BUENOS AIRES: Argentina’s tug-of-war negotiations with creditors over a $66 billion debt restructure plan was progressing, President Alberto Fernandez said on Friday, as the deadline to find a deal was extended once again.
“The negotiations are progressing in fits and starts. In 2005, when we renegotiated the debt, a year went by. Now two or three months have gone by and we’re being asked for results. What’s needed is less worry and to keep on working,” Fernandez told Radio Nacional as Argentina extended its deadline for a fourth time.
The new deadline has now been set for July 24 “to continue discussions and allow the investors to contribute to a successful restructure,” the government said in a statement. The news sparked an eight percent surge in the Buenos Aires stock exchange.
It comes during a week in which the renegotiation talks appeared to have broken down after one group of creditors, Ad Hoc, which represents 13 international funds, revealed on Tuesday night it would not accept Argentina’s latest offer and was considering taking the South American country to court in New York.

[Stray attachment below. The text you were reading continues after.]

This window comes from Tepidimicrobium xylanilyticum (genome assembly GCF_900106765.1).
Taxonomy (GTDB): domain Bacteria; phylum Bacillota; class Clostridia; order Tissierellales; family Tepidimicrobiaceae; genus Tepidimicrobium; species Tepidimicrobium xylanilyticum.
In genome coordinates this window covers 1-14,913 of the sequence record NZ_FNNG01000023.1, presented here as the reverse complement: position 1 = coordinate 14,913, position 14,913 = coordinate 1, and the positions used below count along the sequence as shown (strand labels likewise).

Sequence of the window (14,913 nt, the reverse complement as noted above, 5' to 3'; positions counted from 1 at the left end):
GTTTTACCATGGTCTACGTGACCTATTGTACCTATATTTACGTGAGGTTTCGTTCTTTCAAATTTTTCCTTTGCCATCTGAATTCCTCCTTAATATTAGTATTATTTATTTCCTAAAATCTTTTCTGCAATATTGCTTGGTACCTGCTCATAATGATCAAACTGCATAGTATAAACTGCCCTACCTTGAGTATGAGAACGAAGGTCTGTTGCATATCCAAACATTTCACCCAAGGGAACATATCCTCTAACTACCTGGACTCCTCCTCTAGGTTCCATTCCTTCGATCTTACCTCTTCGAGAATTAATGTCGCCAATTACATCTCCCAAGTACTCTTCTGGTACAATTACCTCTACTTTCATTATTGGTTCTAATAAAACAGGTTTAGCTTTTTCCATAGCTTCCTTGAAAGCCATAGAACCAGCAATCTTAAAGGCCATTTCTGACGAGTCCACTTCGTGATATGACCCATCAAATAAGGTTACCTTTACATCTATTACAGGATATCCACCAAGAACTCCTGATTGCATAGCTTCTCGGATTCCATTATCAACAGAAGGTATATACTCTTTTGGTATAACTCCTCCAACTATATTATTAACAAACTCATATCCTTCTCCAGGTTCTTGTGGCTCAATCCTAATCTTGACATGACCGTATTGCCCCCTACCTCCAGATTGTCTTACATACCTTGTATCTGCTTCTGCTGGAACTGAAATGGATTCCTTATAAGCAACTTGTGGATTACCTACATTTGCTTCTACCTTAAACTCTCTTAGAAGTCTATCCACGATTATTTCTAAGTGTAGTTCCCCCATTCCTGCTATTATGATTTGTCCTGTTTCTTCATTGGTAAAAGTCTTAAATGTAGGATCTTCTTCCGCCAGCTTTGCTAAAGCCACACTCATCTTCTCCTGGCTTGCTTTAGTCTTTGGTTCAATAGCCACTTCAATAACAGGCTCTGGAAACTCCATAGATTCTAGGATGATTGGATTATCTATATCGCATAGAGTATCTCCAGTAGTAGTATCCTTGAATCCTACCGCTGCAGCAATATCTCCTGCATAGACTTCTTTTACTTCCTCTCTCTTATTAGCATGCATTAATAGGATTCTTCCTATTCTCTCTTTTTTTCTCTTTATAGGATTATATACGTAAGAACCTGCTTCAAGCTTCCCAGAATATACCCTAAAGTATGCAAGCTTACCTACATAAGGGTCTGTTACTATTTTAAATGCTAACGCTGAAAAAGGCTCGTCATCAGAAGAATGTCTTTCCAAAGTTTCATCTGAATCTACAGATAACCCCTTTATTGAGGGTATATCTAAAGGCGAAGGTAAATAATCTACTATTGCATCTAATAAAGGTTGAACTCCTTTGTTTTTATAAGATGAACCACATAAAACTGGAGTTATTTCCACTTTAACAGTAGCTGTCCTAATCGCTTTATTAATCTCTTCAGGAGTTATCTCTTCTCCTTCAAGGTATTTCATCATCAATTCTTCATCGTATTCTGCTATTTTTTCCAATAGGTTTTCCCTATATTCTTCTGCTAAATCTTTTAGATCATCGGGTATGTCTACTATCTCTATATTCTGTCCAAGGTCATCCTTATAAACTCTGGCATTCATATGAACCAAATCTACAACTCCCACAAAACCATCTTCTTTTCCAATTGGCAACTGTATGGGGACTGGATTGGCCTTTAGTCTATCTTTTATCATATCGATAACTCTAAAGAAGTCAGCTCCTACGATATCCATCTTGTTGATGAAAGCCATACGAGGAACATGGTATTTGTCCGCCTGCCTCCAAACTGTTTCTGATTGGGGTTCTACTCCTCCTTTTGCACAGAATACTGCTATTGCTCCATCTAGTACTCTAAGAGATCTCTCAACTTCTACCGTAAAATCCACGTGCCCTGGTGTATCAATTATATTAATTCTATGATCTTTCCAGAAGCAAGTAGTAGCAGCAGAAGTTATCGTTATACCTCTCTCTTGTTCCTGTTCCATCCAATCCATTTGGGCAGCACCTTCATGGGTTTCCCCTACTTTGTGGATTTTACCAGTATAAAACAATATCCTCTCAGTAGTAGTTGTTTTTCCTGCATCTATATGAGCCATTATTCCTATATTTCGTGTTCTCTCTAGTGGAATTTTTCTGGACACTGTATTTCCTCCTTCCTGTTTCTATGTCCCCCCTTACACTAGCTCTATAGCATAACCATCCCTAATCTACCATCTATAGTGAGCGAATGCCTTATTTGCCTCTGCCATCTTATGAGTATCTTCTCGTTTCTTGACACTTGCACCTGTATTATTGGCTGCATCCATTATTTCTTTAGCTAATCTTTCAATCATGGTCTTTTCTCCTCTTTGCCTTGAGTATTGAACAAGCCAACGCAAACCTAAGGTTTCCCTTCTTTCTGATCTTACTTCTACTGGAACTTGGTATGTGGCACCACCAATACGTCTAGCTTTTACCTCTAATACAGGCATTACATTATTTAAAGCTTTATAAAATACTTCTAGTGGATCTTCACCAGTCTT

Crisis-wracked Argentina has proposed an exchange offer to bondholders under foreign law, but has yet to find common ground over interest rates and a grace period.
“We’re confident we will reach an agreement. But COVID-19 totally complicated everything. Many of the creditors are banking on the pandemic passing to negotiate in better conditions,” Fernandez added.
Already reeling from two years of recession, Argentina’s economy has been further punished by the coronavirus pandemic and is expected to shrink by 6.5 percent this year.